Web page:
pricon wrote:I mean technically you can refer to anything on the Ivy League college campus as "Ivy League" right? Sure, they have an Ivy League football stadium and an Ivy League side walk. But the cultural prestige associated with the athletic conference is at the collegiate level. The sources you quoted don't refute that.
If the law school disappeared, the Ivy League wouldn't lose its prestige. It would still have the campus and the football stadium. If you got rid of the campus and football stadium and had only a law school, quite different, no? Then you see the source. So I'm not taking about a technicality or prescriptive meaning. I'm talking about a descriptive meaning of the term as it's understood.
Look, you and I both want to be associated with Ivy League. But we didn't get into one where it counts. But you got into a law school at one. That's great. It's different though.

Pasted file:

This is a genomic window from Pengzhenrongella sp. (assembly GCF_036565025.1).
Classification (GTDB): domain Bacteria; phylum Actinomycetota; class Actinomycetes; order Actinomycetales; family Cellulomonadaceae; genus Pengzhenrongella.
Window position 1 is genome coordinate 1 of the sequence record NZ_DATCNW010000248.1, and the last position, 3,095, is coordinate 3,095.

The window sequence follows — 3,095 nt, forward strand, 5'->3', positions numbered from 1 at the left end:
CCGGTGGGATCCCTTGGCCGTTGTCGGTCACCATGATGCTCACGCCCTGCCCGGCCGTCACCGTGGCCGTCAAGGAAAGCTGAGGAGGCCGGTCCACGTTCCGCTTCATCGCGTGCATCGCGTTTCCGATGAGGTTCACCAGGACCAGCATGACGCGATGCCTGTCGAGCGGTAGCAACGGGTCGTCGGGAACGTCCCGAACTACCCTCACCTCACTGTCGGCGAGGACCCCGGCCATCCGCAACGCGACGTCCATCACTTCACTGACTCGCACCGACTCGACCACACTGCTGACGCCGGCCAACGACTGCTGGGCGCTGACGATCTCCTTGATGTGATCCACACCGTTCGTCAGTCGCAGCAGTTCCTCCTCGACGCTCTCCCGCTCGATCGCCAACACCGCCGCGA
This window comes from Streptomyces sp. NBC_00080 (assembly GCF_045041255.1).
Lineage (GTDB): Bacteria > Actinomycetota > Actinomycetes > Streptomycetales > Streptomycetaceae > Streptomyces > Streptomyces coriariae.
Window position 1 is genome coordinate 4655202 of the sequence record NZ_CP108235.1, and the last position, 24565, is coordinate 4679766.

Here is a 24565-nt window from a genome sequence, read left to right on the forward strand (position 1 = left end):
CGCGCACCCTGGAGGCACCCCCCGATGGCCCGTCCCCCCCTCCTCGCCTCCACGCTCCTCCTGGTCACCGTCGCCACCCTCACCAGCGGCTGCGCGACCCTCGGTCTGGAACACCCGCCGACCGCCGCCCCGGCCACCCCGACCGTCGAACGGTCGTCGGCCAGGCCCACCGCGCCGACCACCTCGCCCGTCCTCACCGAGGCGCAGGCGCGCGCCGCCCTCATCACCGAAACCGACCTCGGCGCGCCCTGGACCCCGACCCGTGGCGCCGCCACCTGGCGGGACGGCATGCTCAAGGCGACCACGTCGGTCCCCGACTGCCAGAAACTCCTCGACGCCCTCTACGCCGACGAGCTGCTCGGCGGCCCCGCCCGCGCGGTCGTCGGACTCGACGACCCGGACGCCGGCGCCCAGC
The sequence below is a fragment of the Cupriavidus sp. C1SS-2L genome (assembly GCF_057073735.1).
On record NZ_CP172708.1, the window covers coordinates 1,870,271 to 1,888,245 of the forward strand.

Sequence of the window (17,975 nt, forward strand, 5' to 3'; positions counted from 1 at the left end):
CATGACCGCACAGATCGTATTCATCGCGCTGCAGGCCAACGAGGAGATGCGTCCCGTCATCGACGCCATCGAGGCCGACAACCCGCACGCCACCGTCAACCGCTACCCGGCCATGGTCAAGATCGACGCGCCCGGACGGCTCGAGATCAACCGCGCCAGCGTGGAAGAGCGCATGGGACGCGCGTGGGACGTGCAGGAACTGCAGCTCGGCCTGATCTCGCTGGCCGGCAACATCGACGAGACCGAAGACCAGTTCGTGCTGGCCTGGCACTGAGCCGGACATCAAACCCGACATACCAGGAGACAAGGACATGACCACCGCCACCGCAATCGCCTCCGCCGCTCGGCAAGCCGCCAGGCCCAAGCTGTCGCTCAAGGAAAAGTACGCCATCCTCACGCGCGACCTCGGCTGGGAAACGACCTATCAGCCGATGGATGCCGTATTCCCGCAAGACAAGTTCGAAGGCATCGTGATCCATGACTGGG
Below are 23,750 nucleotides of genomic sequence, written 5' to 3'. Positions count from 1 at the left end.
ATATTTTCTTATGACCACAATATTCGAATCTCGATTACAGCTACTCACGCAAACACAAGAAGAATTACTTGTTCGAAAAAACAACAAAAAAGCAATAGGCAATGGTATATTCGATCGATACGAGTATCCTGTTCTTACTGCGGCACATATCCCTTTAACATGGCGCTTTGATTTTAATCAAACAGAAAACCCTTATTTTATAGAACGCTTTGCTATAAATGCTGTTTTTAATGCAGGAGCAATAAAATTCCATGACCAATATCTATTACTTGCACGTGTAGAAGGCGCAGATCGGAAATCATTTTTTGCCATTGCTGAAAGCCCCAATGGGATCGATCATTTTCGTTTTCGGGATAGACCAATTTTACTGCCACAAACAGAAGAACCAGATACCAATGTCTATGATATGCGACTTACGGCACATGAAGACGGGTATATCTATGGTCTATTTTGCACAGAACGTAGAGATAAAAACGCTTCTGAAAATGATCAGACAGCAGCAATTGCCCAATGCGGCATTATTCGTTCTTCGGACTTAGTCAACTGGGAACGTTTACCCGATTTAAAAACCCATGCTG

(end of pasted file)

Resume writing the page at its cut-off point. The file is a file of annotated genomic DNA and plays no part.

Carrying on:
WELL ACTUALLY-- the definition of Ivy League is "a group of long-established colleges and universities in the eastern US having high academic and social prestige. It includes Harvard, Yale, Princeton, Columbia, Dartmouth, Cornell, Brown, and the University of Pennsylvania." Seeing as Cornell is a university and a university is comprised of all the colleges at any given school, Cornell Law is an Ivy League law school.
Furthermore, I am tired of everyone on this damn site looking for ways to attack or belittle another user. Just ask yourself before you comment: Is what I'm about to say kind? And if not, is it necessary?